On the next screen I will choose Attach existing policies directly. The filter box directly below can be used to search for “ec2readonly” and an AWS managed policy for EC2 Read Only will appear. This managed policy is prewritten json IAM policy maintained by Amazon that helps administrators quickly provide permissions without needing to deep dive into IAM permissions. Perfect for our use case at hand. I’ll check the box for this policy and click next.

The next screen is a review screen and a final Create User button.

After the new IAM user is created the access key and secret key are provided for download. Be careful with these, as AWS access keys are all that is needed to access an AWS account. I will copy the provided access keys into the gedit text editor so I can use them in the next step.

 

Configuring AWS PowerShell Module Credentials

All the prep work is nearly completed and the next steps are to configure the default region, access key, and secret keys to be used with the AWS PowerShell module cmdlets. To do this we will import the AWSPowerShell.NetCore module and run the Set-AWSCredentials and Initialize-AWSDefaults cmdlets.

 

 

Running my custom functions

I need to load my functions into memory so lets use Get-ChildItem to list the functions files and dot source each one. (% in PowerShell is a shorthand alias for ForEach-Object)

To verify my custom functions are loaded and ready to execute we can try to tab complete them. The function I am running in this exercise is Test-RunningEC2InstanceByServerName so I will type Test-Run and press tab.

Success! Tab completion filled out the name of function for me. Lets see if it works…

The Instance hosting this here blog is called PACKETLOST02 so I will send that server name in as a parameter into the function and I am expecting it to return that the instance is running.

The function ran and returned that the instance is running.

Summary

How neat was this? I took some PowerShell functions I wrote on the Windows platform and commited them into my GitHub repo then got them to run on Linux. When I initially wrote these functions it was to help automate my day to day administration of Amazon Web Services. I wrote these functions on the Windows platform with only the Windows platform in mind. Thanks to the great work of the developers at Microsoft and Amazon Web Services these functions are now cross platform.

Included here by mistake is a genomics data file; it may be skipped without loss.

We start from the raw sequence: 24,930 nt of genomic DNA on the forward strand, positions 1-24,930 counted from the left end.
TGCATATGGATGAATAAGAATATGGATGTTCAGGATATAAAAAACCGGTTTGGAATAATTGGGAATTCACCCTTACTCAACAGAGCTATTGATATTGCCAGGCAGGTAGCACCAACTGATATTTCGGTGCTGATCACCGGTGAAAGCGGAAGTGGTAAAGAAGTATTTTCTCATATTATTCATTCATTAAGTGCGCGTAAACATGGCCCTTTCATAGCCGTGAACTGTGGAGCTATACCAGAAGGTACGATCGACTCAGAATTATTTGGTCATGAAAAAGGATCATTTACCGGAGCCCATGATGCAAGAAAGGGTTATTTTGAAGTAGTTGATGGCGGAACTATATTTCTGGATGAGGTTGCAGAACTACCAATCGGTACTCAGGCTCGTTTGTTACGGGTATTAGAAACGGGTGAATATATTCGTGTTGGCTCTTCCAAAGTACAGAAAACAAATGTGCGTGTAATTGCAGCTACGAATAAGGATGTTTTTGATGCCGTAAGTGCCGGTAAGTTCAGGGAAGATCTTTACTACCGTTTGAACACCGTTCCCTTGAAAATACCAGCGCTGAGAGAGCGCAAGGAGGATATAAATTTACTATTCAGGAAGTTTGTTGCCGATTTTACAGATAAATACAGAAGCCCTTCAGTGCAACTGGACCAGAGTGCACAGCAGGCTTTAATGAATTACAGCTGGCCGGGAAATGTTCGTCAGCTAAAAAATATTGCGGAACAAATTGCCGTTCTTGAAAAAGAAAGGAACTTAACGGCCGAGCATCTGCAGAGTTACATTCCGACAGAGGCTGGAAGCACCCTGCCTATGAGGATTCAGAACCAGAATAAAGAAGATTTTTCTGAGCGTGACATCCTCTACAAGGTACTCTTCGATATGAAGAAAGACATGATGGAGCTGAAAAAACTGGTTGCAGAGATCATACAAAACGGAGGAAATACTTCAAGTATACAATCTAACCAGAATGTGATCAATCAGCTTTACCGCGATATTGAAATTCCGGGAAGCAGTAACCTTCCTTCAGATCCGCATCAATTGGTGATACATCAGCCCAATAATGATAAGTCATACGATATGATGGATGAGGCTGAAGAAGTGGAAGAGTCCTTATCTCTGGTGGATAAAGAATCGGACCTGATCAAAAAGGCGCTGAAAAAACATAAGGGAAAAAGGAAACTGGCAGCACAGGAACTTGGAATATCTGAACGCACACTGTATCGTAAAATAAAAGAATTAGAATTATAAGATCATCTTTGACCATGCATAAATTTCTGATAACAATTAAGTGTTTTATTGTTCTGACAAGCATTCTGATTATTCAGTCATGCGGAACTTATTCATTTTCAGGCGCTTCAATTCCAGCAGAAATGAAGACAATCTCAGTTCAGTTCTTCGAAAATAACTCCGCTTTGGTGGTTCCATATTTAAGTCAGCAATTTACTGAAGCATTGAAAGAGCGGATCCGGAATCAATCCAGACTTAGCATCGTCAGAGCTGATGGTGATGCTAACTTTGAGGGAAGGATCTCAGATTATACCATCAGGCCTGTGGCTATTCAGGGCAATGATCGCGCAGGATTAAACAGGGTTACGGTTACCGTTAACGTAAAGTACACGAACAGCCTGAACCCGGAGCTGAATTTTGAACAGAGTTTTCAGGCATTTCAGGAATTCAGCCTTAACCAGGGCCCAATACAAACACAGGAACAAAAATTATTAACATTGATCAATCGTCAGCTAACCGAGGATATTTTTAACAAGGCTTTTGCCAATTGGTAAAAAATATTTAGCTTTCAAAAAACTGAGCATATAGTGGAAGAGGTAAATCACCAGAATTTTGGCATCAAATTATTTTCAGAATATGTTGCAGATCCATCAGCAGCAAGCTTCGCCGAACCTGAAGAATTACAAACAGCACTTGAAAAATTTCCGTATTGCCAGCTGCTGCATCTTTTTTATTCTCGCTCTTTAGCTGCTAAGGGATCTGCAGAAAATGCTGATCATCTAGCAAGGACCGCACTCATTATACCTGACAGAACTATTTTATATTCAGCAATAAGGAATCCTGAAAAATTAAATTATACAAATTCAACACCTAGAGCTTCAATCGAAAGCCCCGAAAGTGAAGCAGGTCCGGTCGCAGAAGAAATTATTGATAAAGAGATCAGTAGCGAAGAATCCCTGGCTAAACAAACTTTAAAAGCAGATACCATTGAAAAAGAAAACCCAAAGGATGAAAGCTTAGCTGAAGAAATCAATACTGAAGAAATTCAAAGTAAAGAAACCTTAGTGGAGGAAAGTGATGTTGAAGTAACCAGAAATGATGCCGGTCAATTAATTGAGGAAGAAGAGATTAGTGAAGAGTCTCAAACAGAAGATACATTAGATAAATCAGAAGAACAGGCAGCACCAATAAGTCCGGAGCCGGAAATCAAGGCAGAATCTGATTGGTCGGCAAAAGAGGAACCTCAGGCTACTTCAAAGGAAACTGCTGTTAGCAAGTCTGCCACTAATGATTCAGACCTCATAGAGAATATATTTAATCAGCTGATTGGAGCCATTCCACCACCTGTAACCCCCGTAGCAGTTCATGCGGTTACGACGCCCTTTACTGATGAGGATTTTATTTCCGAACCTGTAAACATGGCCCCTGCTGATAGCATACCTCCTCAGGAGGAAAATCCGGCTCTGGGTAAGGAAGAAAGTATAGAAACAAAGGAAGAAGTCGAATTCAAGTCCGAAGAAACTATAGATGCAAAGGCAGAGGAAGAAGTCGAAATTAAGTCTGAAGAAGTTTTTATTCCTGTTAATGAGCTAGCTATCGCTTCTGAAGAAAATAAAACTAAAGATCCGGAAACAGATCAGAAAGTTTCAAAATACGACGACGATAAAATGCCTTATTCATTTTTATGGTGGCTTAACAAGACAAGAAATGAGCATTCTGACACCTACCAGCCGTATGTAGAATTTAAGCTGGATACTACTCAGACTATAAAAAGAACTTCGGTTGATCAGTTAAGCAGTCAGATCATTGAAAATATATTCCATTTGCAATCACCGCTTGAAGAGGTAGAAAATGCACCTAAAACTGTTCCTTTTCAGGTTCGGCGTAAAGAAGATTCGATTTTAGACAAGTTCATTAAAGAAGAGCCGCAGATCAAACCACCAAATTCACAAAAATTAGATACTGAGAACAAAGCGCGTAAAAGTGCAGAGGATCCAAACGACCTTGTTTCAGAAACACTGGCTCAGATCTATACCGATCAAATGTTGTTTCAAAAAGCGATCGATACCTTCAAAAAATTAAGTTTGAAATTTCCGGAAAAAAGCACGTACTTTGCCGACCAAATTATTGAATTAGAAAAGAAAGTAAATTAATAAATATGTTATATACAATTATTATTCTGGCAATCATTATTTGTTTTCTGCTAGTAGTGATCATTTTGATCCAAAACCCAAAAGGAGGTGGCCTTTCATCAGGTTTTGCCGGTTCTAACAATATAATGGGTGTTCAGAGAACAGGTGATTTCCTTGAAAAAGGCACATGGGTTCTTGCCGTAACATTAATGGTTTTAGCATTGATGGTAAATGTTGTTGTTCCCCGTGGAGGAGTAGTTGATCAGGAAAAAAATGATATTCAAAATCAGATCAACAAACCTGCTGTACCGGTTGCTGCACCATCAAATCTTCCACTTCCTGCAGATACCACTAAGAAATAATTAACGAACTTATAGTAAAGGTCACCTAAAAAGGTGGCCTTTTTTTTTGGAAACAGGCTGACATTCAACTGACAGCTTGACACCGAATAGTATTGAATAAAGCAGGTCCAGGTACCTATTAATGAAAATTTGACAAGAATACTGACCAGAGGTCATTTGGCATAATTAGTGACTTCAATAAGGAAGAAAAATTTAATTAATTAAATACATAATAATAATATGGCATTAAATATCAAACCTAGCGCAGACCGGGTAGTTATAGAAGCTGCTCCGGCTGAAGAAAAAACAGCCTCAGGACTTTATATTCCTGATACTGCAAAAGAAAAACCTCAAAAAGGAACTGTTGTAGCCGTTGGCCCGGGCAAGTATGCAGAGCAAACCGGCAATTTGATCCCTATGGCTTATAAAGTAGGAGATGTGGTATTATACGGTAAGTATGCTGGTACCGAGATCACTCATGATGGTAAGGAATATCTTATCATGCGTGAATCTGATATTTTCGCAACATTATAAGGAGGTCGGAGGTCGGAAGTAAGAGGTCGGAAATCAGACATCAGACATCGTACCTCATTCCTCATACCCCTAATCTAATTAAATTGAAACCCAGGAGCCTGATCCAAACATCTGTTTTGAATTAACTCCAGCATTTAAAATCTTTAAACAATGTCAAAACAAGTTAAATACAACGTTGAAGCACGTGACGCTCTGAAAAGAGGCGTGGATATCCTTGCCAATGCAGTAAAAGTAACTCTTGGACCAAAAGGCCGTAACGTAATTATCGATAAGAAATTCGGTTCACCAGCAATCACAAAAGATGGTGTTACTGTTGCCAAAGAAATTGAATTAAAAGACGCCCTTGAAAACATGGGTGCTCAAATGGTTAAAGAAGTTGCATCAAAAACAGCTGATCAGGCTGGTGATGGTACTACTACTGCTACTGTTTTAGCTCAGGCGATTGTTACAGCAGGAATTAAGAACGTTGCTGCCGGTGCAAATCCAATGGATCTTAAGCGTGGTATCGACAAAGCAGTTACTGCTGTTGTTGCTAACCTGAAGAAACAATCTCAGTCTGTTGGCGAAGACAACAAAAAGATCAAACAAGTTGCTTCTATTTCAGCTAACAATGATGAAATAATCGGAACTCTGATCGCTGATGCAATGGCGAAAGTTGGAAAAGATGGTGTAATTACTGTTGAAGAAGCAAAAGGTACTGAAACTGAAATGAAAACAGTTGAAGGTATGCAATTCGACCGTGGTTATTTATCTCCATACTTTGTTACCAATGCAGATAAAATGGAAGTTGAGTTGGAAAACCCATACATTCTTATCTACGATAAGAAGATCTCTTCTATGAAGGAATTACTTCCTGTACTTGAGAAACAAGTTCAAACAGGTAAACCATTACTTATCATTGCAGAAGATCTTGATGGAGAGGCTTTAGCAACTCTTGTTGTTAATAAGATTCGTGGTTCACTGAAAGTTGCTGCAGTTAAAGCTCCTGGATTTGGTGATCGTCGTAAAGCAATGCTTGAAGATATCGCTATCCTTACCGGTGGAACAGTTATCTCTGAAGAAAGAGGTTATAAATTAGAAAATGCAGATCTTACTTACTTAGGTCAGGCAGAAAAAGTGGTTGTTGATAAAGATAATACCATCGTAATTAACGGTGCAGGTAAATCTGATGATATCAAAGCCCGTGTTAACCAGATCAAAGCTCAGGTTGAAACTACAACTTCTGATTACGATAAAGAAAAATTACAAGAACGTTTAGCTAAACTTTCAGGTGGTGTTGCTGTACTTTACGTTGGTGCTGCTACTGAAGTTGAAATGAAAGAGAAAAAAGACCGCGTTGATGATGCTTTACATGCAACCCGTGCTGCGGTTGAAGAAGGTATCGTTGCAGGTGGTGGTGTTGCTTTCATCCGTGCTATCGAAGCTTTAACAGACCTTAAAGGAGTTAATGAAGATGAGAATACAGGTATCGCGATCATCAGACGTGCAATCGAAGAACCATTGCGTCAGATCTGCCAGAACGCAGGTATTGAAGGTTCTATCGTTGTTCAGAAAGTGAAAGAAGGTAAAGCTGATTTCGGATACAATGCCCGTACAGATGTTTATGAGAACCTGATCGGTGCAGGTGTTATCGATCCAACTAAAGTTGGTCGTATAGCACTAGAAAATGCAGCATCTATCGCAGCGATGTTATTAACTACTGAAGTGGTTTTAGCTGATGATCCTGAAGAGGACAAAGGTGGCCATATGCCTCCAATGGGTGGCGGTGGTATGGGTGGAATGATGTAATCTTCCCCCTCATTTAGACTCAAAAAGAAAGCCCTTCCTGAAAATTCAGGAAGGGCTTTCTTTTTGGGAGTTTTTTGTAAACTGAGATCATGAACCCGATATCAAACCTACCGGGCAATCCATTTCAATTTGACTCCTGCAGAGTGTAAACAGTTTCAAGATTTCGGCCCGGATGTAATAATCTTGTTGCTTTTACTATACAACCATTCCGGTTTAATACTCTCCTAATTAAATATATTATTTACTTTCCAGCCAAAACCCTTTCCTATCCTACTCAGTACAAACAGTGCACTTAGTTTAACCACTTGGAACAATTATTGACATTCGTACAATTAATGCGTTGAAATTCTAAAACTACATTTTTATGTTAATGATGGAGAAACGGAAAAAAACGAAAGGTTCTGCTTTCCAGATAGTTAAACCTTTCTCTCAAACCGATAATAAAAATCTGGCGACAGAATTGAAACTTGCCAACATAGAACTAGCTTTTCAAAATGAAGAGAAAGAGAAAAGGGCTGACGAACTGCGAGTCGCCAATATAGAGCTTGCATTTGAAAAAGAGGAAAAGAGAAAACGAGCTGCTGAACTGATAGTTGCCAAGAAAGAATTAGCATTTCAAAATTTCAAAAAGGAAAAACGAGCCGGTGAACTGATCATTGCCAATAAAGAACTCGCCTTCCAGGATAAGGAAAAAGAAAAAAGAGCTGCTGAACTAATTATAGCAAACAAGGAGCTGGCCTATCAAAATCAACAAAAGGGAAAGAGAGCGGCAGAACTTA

I hope this post provides a quick glance into how useful and flexible PowerShell can be as well as how promising the future of the .NET core and the .NET standard libraries are to cloud computing. Cheers!

Backup your EC2 Amazon Linux WordPress Blog to S3

So I finally decided to run my own Linux server and utilize the AWS free tier for a year.

It was a great learning experience and I wanted to share the most difficult part of the process, backing up my new blog to S3. Automatically of course.

I had just finished configuring my sever how I wanted. I followed these great guides I found on the net to get me up and running.

After I wrote a few posts and configured some plugins on this here blog it was time to figure out how to automate Linux. Something I have never done before.

Step 1) Generate a script to take backups of my site.

This wasn’t easy, and took a few hours of my time. Over an hour of which was finally tracked down to starting my .sh file on a windows system (using notepad++). Apparently the carriage return character on Windows and Linux is different and there was something in this file that made all my files get generated with ‘?’ in the file name. When I tried to download the files being created by the backup script in WinSCP I was greeted with invalid file name syntax errors. It wasn’t until I ran the bash script with sudo that an prompt appeared upon file deletion showing me ‘\r’ was in the file name and not a question mark.